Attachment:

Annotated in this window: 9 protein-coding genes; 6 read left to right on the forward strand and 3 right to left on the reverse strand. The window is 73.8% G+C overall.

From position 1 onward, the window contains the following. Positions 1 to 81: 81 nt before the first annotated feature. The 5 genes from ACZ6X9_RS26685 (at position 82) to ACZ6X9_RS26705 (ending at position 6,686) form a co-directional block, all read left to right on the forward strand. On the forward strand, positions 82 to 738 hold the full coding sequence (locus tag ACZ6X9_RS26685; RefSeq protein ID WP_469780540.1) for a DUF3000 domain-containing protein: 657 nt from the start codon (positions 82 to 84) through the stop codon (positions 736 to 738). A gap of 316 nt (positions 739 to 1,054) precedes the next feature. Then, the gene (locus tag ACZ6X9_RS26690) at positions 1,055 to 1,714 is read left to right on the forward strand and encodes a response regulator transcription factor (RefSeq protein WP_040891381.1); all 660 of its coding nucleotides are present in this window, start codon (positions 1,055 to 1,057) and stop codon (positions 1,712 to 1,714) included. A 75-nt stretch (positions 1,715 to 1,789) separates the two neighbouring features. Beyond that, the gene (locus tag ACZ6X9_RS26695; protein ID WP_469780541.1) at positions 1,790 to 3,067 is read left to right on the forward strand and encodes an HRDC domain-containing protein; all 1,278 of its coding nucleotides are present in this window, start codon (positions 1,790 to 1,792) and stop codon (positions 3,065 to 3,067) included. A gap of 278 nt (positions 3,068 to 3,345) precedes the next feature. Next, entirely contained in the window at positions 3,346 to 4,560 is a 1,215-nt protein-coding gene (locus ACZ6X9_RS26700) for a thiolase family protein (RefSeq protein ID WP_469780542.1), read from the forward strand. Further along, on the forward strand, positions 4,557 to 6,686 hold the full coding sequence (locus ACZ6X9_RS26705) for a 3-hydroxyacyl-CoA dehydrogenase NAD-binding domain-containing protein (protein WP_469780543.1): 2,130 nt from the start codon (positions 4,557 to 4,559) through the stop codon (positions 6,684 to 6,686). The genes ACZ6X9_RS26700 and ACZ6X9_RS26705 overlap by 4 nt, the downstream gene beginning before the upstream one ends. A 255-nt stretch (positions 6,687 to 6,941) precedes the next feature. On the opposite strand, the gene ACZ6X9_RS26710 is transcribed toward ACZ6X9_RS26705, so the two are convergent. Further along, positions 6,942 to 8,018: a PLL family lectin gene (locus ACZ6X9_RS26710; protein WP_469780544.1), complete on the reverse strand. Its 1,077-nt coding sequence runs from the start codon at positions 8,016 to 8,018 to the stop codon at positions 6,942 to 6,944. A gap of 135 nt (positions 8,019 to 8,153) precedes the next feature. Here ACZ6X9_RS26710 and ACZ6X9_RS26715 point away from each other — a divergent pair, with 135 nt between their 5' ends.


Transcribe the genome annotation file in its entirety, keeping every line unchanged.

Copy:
Annotated in this window: 9 protein-coding genes; 6 read left to right on the forward strand and 3 right to left on the reverse strand. The window is 73.8% G+C overall.

From position 1 onward, the window contains the following. Positions 1 to 81: 81 nt before the first annotated feature. The 5 genes from ACZ6X9_RS26685 (at position 82) to ACZ6X9_RS26705 (ending at position 6,686) form a co-directional block, all read left to right on the forward strand. On the forward strand, positions 82 to 738 hold the full coding sequence (locus tag ACZ6X9_RS26685; RefSeq protein ID WP_469780540.1) for a DUF3000 domain-containing protein: 657 nt from the start codon (positions 82 to 84) through the stop codon (positions 736 to 738). A gap of 316 nt (positions 739 to 1,054) precedes the next feature. Then, the gene (locus tag ACZ6X9_RS26690) at positions 1,055 to 1,714 is read left to right on the forward strand and encodes a response regulator transcription factor (RefSeq protein WP_040891381.1); all 660 of its coding nucleotides are present in this window, start codon (positions 1,055 to 1,057) and stop codon (positions 1,712 to 1,714) included. A 75-nt stretch (positions 1,715 to 1,789) separates the two neighbouring features. Beyond that, the gene (locus tag ACZ6X9_RS26695; protein ID WP_469780541.1) at positions 1,790 to 3,067 is read left to right on the forward strand and encodes an HRDC domain-containing protein; all 1,278 of its coding nucleotides are present in this window, start codon (positions 1,790 to 1,792) and stop codon (positions 3,065 to 3,067) included. A gap of 278 nt (positions 3,068 to 3,345) precedes the next feature. Next, entirely contained in the window at positions 3,346 to 4,560 is a 1,215-nt protein-coding gene (locus ACZ6X9_RS26700) for a thiolase family protein (RefSeq protein ID WP_469780542.1), read from the forward strand. Further along, on the forward strand, positions 4,557 to 6,686 hold the full coding sequence (locus ACZ6X9_RS26705) for a 3-hydroxyacyl-CoA dehydrogenase NAD-binding domain-containing protein (protein WP_469780543.1): 2,130 nt from the start codon (positions 4,557 to 4,559) through the stop codon (positions 6,684 to 6,686). The genes ACZ6X9_RS26700 and ACZ6X9_RS26705 overlap by 4 nt, the downstream gene beginning before the upstream one ends. A 255-nt stretch (positions 6,687 to 6,941) precedes the next feature. On the opposite strand, the gene ACZ6X9_RS26710 is transcribed toward ACZ6X9_RS26705, so the two are convergent. Further along, positions 6,942 to 8,018: a PLL family lectin gene (locus ACZ6X9_RS26710; protein WP_469780544.1), complete on the reverse strand. Its 1,077-nt coding sequence runs from the start codon at positions 8,016 to 8,018 to the stop codon at positions 6,942 to 6,944. A gap of 135 nt (positions 8,019 to 8,153) precedes the next feature. Here ACZ6X9_RS26710 and ACZ6X9_RS26715 point away from each other — a divergent pair, with 135 nt between their 5' ends.